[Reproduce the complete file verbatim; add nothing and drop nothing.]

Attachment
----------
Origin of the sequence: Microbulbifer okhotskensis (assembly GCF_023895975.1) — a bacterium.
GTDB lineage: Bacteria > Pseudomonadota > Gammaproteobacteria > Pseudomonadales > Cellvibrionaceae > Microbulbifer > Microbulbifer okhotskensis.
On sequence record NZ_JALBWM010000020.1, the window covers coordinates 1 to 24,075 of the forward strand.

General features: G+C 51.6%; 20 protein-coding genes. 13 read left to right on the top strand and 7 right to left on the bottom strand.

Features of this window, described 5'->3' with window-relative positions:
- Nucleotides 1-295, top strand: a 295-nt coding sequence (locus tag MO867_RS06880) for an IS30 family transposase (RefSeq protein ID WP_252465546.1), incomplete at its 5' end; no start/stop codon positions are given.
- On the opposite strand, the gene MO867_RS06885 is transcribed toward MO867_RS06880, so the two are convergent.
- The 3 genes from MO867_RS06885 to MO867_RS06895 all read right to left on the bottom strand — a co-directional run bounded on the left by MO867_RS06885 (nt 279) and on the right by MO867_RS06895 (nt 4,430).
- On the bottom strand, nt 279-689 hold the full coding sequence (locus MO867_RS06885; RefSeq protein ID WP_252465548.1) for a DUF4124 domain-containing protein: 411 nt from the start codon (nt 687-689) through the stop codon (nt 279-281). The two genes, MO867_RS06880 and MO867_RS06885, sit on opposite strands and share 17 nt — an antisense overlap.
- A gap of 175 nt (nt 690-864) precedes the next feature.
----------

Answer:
Origin of the sequence: Microbulbifer okhotskensis (assembly GCF_023895975.1) — a bacterium.
GTDB lineage: Bacteria > Pseudomonadota > Gammaproteobacteria > Pseudomonadales > Cellvibrionaceae > Microbulbifer > Microbulbifer okhotskensis.
On sequence record NZ_JALBWM010000020.1, the window covers coordinates 1 to 24,075 of the forward strand.

General features: G+C 51.6%; 20 protein-coding genes. 13 read left to right on the top strand and 7 right to left on the bottom strand.

Features of this window, described 5'->3' with window-relative positions:
- Nucleotides 1-295, top strand: a 295-nt coding sequence (locus tag MO867_RS06880) for an IS30 family transposase (RefSeq protein ID WP_252465546.1), incomplete at its 5' end; no start/stop codon positions are given.
- On the opposite strand, the gene MO867_RS06885 is transcribed toward MO867_RS06880, so the two are convergent.
- The 3 genes from MO867_RS06885 to MO867_RS06895 all read right to left on the bottom strand — a co-directional run bounded on the left by MO867_RS06885 (nt 279) and on the right by MO867_RS06895 (nt 4,430).
- On the bottom strand, nt 279-689 hold the full coding sequence (locus MO867_RS06885; RefSeq protein ID WP_252465548.1) for a DUF4124 domain-containing protein: 411 nt from the start codon (nt 687-689) through the stop codon (nt 279-281). The two genes, MO867_RS06880 and MO867_RS06885, sit on opposite strands and share 17 nt — an antisense overlap.
- A gap of 175 nt (nt 690-864) precedes the next feature.